For $12 a month (around £9.50, AU$16) or $120 (around £95, AU$160) per year you can upgrade to WeTransfer Plus which allows up to 20GB of file transfers at a time, and 100GB of storage. You will also have the option to set a password to download files – plus you can customise backgrounds and emails if you wish.
9. Resilio Sync
Formerly BitTorrent Sync, this handy utility uses the BitTorrent protocol – designed specifically for sharing big files – to sync files directly between your devices. This peer-to-peer connection can be used for two or more devices, such as a phone and desktop PC.
Resilio Sync also supports generating secure links to allow your contacts to download files from your folders. This naturally means your device has to be online at the time in order for them to access it. The software itself is provided free of charge and there are no limits on how much data you can transfer or store.
10. Adobe Send & Track
Send & Track lets you use the Adobe website or Acrobat Reader app to share large files with multiple recipients, whatever device you’re using (be that phone or PC). The website doesn’t mention any limit on the number or size of files you can send, but the service isn’t free and will set you back $20 per year (around £16, AU$27).
There are also restrictions on what files can be sent – for example, 7-Zip archives aren’t allowed. One of the most useful features here is the tracking, whereby you can see clearly whether a document has been opened or not.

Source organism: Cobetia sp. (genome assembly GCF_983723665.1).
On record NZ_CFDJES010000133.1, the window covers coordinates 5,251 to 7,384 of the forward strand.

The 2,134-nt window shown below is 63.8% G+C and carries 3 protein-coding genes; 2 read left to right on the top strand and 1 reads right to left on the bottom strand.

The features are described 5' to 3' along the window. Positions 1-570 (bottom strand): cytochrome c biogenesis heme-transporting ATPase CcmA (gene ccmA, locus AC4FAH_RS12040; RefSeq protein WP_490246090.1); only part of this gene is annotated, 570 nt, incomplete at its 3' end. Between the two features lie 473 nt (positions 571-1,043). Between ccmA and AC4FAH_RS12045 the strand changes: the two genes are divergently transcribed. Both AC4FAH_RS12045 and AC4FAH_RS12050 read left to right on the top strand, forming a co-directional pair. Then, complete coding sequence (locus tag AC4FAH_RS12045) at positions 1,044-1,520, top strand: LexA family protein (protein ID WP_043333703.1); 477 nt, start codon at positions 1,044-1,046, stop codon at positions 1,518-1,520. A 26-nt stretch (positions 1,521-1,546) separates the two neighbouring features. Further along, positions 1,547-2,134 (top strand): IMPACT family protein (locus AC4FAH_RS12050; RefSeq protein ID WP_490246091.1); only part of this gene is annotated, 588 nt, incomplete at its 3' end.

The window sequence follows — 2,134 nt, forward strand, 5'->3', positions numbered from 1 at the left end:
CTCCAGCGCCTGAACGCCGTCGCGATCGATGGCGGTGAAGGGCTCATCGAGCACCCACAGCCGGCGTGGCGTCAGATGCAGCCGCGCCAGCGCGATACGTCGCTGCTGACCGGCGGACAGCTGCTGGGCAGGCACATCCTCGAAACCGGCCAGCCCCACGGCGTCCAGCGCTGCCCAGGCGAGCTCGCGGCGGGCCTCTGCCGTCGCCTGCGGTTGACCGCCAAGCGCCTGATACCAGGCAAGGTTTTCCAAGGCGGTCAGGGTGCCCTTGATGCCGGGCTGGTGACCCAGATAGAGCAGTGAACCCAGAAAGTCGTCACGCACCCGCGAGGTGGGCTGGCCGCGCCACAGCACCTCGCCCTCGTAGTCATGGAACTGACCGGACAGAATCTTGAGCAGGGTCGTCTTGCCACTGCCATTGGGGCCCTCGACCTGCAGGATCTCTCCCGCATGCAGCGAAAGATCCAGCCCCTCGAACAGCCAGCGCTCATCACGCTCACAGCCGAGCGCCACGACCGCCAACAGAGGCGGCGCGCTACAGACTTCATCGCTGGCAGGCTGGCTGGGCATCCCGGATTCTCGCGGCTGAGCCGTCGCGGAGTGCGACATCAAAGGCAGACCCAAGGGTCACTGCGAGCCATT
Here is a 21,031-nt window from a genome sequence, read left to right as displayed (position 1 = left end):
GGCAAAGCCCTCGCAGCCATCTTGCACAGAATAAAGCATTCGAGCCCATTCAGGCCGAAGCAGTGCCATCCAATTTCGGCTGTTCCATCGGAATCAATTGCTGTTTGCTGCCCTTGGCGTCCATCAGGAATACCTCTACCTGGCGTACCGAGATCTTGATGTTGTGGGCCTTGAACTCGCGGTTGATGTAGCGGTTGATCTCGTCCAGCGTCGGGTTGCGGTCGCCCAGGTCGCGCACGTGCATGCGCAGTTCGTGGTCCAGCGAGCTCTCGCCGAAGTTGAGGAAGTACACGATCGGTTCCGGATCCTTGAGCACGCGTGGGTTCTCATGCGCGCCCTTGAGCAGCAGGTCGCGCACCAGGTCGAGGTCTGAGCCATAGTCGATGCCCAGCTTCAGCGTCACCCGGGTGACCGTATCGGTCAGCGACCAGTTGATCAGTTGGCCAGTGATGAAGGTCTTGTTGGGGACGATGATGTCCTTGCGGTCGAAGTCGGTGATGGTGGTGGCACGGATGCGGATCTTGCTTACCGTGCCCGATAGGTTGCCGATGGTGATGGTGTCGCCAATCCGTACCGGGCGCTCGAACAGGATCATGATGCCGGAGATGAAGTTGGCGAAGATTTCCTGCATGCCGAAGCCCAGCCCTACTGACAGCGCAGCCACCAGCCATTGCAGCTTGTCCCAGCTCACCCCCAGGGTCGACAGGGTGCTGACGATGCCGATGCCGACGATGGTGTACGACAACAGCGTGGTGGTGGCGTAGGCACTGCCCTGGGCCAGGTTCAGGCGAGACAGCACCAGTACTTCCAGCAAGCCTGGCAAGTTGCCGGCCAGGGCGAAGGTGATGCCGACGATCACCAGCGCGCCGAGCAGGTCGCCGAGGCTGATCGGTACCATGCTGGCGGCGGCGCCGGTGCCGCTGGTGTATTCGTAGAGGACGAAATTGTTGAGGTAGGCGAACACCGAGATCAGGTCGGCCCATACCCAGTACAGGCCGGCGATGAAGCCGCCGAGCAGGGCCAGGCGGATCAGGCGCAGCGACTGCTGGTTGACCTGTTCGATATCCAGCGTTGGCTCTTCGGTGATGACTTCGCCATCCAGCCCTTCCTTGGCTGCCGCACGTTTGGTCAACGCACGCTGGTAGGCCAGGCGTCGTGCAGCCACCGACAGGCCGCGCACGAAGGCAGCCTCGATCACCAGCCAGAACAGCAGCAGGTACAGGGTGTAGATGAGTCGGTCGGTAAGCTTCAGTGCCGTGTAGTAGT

11. Send Anywhere
Send Anywhere is available for just about every platform you can think of, and can transfer files up to 10GB completely free. The file sharing service is available as a web app at https://send-anywhere.com, as a browser extension for Chrome, as a mobile app for Android and iOS, and as downloadable software for Windows and macOS. There are also versions for Linux and Amazon Kindle, plus plugins for WordPress and Outlook.
The browser widget lets you share files up to 4GB, but the desktop software supports files up to 1TB for paid subscribers. That should be more than enough for all but the largest 4K video files.
Sign up for this cloud storage service and any files moved into your Dropbox folder can be shared through use of a web link. Some operating systems let you do this by right clicking, for others you may need to log into the site and click the Share link. Most importantly, the person to whom you send the link doesn’t need to be a Dropbox user – they can simply download files from the site.
Dropbox has a free tier which gives you 2GB of storage space, but you can earn more by referring friends to use the service – or increase the limit to 1TB by signing up to Dropbox Plus for $9.99 per month (around £8, AU$13). The latter also allows you much greater control of files, including versioning as well as remote device wipe, and you can set a password for downloads.